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Windows on the Mac: VMware vs. Parallels
14 February 2014
 
 
Almost exactly five years ago my computer running Microsoft Windows XP suddenly died. Because I couldn't face the thought of using the dismal Windows Vista, and because I had really liked using the iMac I had bought for our homeschool kids a couple of years previously, I decided to switch to a Mac Pro (early 2009 model) instead — a decision which, five years later, I in no way regret.

However, even now I am not ready to completely abandon Microsoft Windows. I realize that it is sacrilege for a Mac user to make such a confession, but that's the reality! I've never found a satisfactory Mac replacement for the venerable HomeSite HTML editor (when it was still developed by Allaire). I've tried a LOT of HTML editors over the years, but HomeSite is still absolutely the BEST — in fact, I'm creating this article with it right now. ALL of my Web site development for all of my Web sites is centered around HomeSite.

Neither have I found a decent Mac replacement for Quicken (I tried the Mac version a few years back and it was really bad!), nor for Microsoft's Access database and Streets & Trips map programs. Therefore, ever since I got that first Mac Pro, I have been running MS Windows in a virtual machine (VM) within the Mac OS.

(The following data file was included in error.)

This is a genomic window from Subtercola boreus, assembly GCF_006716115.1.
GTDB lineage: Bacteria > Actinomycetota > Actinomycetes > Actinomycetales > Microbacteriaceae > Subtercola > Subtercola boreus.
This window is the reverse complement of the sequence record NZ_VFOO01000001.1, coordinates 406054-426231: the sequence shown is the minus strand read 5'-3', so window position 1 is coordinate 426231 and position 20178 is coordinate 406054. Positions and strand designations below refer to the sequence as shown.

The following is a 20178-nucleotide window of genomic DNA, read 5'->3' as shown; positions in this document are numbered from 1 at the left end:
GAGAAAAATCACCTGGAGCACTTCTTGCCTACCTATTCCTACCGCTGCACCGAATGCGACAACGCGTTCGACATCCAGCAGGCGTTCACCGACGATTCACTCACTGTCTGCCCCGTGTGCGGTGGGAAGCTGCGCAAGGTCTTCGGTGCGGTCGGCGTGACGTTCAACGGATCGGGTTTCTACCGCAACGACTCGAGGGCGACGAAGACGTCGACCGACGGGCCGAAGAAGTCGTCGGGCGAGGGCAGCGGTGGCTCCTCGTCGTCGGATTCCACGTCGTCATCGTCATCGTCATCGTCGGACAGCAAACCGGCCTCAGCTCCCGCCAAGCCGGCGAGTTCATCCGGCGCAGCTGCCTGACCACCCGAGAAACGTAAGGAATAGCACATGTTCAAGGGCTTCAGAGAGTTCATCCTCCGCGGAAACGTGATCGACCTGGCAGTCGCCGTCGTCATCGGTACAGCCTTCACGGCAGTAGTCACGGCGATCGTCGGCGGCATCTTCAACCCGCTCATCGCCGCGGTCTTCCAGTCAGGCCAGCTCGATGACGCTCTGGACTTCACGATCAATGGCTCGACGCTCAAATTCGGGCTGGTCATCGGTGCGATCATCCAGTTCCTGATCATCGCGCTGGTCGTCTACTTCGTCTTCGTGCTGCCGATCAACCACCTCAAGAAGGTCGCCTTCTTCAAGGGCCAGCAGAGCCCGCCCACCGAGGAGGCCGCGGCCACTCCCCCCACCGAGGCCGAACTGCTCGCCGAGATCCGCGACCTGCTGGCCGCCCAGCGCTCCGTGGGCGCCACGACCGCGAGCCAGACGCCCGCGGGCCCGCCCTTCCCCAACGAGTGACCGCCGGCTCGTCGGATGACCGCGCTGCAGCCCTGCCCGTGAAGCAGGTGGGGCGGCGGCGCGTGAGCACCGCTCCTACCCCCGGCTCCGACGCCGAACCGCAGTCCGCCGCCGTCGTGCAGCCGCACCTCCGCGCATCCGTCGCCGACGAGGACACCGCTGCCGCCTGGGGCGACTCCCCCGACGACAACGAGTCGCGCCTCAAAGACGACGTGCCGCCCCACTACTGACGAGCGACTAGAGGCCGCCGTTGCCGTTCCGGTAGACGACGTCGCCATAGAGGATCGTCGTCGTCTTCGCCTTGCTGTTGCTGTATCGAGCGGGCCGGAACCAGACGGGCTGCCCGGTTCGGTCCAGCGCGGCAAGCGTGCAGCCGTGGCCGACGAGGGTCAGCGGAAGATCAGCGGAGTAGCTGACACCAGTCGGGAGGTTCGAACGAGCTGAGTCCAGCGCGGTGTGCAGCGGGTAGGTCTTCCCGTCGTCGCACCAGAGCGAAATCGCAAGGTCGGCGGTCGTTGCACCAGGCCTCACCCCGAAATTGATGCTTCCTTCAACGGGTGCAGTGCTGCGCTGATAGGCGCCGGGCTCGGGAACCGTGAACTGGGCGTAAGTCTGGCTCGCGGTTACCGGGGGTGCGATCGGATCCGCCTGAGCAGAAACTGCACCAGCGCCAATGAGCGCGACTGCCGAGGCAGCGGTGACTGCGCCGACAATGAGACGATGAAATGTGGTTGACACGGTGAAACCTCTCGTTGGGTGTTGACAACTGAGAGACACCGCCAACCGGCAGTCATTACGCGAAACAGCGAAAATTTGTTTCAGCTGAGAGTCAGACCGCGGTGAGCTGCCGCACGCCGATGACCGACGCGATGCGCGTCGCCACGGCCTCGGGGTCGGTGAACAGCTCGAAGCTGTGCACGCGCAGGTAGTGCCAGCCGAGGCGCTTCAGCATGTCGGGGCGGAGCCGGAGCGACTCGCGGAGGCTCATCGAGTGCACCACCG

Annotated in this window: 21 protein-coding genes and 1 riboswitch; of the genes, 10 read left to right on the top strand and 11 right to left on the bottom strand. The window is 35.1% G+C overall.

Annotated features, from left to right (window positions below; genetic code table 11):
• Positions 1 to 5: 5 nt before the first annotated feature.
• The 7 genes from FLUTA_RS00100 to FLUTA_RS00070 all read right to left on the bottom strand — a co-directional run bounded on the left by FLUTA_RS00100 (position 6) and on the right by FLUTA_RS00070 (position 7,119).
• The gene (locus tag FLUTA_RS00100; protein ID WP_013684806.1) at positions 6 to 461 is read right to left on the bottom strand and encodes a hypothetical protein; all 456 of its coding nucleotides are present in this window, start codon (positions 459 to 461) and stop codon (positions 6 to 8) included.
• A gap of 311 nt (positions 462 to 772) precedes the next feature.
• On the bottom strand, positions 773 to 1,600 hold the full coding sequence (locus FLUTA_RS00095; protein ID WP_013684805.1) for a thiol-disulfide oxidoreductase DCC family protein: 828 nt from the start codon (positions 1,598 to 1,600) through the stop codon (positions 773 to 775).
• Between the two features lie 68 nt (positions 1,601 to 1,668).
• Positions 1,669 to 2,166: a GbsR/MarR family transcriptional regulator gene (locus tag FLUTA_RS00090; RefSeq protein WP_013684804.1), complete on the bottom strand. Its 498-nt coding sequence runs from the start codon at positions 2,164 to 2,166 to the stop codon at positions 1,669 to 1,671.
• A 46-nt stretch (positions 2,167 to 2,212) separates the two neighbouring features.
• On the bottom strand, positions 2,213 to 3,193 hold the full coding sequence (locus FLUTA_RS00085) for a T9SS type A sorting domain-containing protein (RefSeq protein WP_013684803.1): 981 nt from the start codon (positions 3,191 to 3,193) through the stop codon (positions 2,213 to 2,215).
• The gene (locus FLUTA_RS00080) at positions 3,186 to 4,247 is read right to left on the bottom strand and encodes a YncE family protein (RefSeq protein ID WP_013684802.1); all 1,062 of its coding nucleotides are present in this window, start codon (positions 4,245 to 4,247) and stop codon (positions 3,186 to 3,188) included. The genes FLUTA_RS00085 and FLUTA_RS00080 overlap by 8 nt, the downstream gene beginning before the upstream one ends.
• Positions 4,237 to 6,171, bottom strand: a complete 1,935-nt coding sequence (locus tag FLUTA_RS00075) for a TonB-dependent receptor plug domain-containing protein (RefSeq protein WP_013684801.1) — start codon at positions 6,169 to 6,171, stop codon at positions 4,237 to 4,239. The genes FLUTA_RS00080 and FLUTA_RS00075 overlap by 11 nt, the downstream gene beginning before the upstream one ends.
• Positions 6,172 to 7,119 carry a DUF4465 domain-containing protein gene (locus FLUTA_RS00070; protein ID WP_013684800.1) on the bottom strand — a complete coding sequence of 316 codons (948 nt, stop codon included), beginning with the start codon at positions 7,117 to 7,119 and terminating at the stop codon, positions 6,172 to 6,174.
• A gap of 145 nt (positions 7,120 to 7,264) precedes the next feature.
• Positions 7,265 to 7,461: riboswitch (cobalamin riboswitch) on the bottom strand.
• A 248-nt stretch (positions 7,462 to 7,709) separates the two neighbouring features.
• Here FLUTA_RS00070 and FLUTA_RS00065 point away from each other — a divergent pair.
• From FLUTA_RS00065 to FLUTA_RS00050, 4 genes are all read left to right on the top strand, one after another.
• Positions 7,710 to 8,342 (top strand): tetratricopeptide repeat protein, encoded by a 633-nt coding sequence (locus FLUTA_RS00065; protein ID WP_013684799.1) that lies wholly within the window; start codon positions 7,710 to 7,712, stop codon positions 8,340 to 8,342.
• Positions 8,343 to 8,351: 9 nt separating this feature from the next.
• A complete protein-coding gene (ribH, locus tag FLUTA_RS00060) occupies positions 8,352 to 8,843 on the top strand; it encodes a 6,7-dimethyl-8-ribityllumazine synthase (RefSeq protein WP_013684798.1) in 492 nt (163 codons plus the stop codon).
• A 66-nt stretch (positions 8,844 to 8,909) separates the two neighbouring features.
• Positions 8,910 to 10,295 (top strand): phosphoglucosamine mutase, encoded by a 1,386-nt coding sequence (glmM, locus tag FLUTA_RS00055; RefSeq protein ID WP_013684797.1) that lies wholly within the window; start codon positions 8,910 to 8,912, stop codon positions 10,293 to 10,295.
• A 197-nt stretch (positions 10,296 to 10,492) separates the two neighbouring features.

For most of these five years I had been using VMware Fusion for Windows virtualization and was satisfied with that software until the end of last year. After I upgraded to OS X Mavericks, and from VMware Fusion 5 to version 6, things started going downhill.

As a major part of my Web site development workflow, I do a lot of copying and pasting between Mac and Windows programs. Unfortunately, this vital functionality stopped working for me in VMware Fusion 6 running on the Mavericks OS. I contacted the VMware technical support on 2 November 2013, just over 30 days after I had installed the new and "improved" version of Fusion.

During the next month and a half I spent many hours on the phone with Janmajay — in India, I believe. Most of the time he was remote-controlling my computer, so he could try various attempts to fix the problem. Even after installing VMware again from scratch, nothing changed — copy and paste between Mac and Windows programs was still not functioning properly.

In mid-December, after I didn't reply promptly enough to one of Janmajay's tech support e-mails, he went ahead and closed my support ticket. Somehow the frustration of that, and the whole situation over the previous couple of months, led to the idea of trying VMware Fusion's competitor: Parallels Desktop. With their 14-day free trial, I had nothing to lose and everything to gain.

One reason I hesitated to make the change to new Windows virtualization software was the hassle — all the time and energy to install Windows into a new VM, configure Windows to my needs, and to install the handful of Windows programs I depend upon. So I was extremely impressed and delighted that Parallels Desktop was able to open the VMware virtual machine and import my complete Windows installation without having to reinstall anything! There were no glitches, and I was running my customized Windows environment in Parallels in a very short time. That sure made an awesome initial impression on me!